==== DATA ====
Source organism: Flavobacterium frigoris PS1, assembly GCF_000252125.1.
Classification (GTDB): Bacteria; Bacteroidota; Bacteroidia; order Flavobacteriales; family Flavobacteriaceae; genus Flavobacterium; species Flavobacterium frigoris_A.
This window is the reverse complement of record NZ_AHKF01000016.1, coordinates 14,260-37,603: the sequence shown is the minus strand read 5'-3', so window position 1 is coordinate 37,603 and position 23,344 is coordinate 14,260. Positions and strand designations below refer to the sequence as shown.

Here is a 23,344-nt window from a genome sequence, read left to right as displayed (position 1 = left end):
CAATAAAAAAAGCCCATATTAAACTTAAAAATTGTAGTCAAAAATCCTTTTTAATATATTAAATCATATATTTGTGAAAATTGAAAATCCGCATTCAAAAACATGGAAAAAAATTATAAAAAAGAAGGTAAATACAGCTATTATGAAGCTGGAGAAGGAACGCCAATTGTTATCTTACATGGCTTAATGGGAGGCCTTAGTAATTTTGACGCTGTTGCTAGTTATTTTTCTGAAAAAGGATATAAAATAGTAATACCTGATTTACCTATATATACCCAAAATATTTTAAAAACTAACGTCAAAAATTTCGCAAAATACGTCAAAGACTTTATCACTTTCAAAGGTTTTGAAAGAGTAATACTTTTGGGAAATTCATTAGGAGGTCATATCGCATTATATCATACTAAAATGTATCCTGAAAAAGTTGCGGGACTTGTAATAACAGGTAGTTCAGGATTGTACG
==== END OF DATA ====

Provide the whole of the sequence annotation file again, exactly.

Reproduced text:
Source organism: Flavobacterium frigoris PS1, assembly GCF_000252125.1.
Classification (GTDB): Bacteria; Bacteroidota; Bacteroidia; order Flavobacteriales; family Flavobacteriaceae; genus Flavobacterium; species Flavobacterium frigoris_A.
This window is the reverse complement of record NZ_AHKF01000016.1, coordinates 14,260-37,603: the sequence shown is the minus strand read 5'-3', so window position 1 is coordinate 37,603 and position 23,344 is coordinate 14,260. Positions and strand designations below refer to the sequence as shown.

Here is a 23,344-nt window from a genome sequence, read left to right as displayed (position 1 = left end):
CAATAAAAAAAGCCCATATTAAACTTAAAAATTGTAGTCAAAAATCCTTTTTAATATATTAAATCATATATTTGTGAAAATTGAAAATCCGCATTCAAAAACATGGAAAAAAATTATAAAAAAGAAGGTAAATACAGCTATTATGAAGCTGGAGAAGGAACGCCAATTGTTATCTTACATGGCTTAATGGGAGGCCTTAGTAATTTTGACGCTGTTGCTAGTTATTTTTCTGAAAAAGGATATAAAATAGTAATACCTGATTTACCTATATATACCCAAAATATTTTAAAAACTAACGTCAAAAATTTCGCAAAATACGTCAAAGACTTTATCACTTTCAAAGGTTTTGAAAGAGTAATACTTTTGGGAAATTCATTAGGAGGTCATATCGCATTATATCATACTAAAATGTATCCTGAAAAAGTTGCGGGACTTGTAATAACAGGTAGTTCAGGATTGTACG